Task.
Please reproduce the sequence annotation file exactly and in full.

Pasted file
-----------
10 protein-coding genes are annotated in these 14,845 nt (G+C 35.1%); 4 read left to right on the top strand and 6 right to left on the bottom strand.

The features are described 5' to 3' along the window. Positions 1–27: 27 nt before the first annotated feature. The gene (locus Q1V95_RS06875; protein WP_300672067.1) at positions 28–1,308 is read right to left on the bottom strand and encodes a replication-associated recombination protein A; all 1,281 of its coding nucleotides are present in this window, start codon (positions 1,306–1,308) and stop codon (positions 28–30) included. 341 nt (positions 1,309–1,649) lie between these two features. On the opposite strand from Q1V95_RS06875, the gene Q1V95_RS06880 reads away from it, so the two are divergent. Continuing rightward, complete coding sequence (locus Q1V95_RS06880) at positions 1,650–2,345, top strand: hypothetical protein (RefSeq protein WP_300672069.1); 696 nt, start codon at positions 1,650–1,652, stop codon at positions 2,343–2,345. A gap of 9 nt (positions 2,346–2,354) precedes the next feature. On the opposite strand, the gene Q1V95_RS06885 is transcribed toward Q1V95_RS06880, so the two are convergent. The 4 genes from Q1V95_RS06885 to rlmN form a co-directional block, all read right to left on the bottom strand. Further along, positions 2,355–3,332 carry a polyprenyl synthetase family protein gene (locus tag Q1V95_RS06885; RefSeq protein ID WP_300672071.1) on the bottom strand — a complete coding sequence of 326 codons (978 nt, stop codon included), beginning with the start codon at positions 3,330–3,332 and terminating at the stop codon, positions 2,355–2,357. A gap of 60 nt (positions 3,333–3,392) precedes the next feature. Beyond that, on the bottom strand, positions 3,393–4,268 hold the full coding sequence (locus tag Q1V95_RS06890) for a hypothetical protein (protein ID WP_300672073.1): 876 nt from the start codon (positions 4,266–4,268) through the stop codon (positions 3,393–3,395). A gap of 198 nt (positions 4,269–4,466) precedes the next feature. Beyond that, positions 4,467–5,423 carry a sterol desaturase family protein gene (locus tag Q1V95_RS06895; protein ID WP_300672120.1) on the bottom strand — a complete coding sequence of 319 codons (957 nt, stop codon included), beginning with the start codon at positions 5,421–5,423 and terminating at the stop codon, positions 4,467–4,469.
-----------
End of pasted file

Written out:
10 protein-coding genes are annotated in these 14,845 nt (G+C 35.1%); 4 read left to right on the top strand and 6 right to left on the bottom strand.

The features are described 5' to 3' along the window. Positions 1–27: 27 nt before the first annotated feature. The gene (locus Q1V95_RS06875; protein WP_300672067.1) at positions 28–1,308 is read right to left on the bottom strand and encodes a replication-associated recombination protein A; all 1,281 of its coding nucleotides are present in this window, start codon (positions 1,306–1,308) and stop codon (positions 28–30) included. 341 nt (positions 1,309–1,649) lie between these two features. On the opposite strand from Q1V95_RS06875, the gene Q1V95_RS06880 reads away from it, so the two are divergent. Continuing rightward, complete coding sequence (locus Q1V95_RS06880) at positions 1,650–2,345, top strand: hypothetical protein (RefSeq protein WP_300672069.1); 696 nt, start codon at positions 1,650–1,652, stop codon at positions 2,343–2,345. A gap of 9 nt (positions 2,346–2,354) precedes the next feature. On the opposite strand, the gene Q1V95_RS06885 is transcribed toward Q1V95_RS06880, so the two are convergent. The 4 genes from Q1V95_RS06885 to rlmN form a co-directional block, all read right to left on the bottom strand. Further along, positions 2,355–3,332 carry a polyprenyl synthetase family protein gene (locus tag Q1V95_RS06885; RefSeq protein ID WP_300672071.1) on the bottom strand — a complete coding sequence of 326 codons (978 nt, stop codon included), beginning with the start codon at positions 3,330–3,332 and terminating at the stop codon, positions 2,355–2,357. A gap of 60 nt (positions 3,333–3,392) precedes the next feature. Beyond that, on the bottom strand, positions 3,393–4,268 hold the full coding sequence (locus tag Q1V95_RS06890) for a hypothetical protein (protein ID WP_300672073.1): 876 nt from the start codon (positions 4,266–4,268) through the stop codon (positions 3,393–3,395). A gap of 198 nt (positions 4,269–4,466) precedes the next feature. Beyond that, positions 4,467–5,423 carry a sterol desaturase family protein gene (locus tag Q1V95_RS06895; protein ID WP_300672120.1) on the bottom strand — a complete coding sequence of 319 codons (957 nt, stop codon included), beginning with the start codon at positions 5,421–5,423 and terminating at the stop codon, positions 4,467–4,469.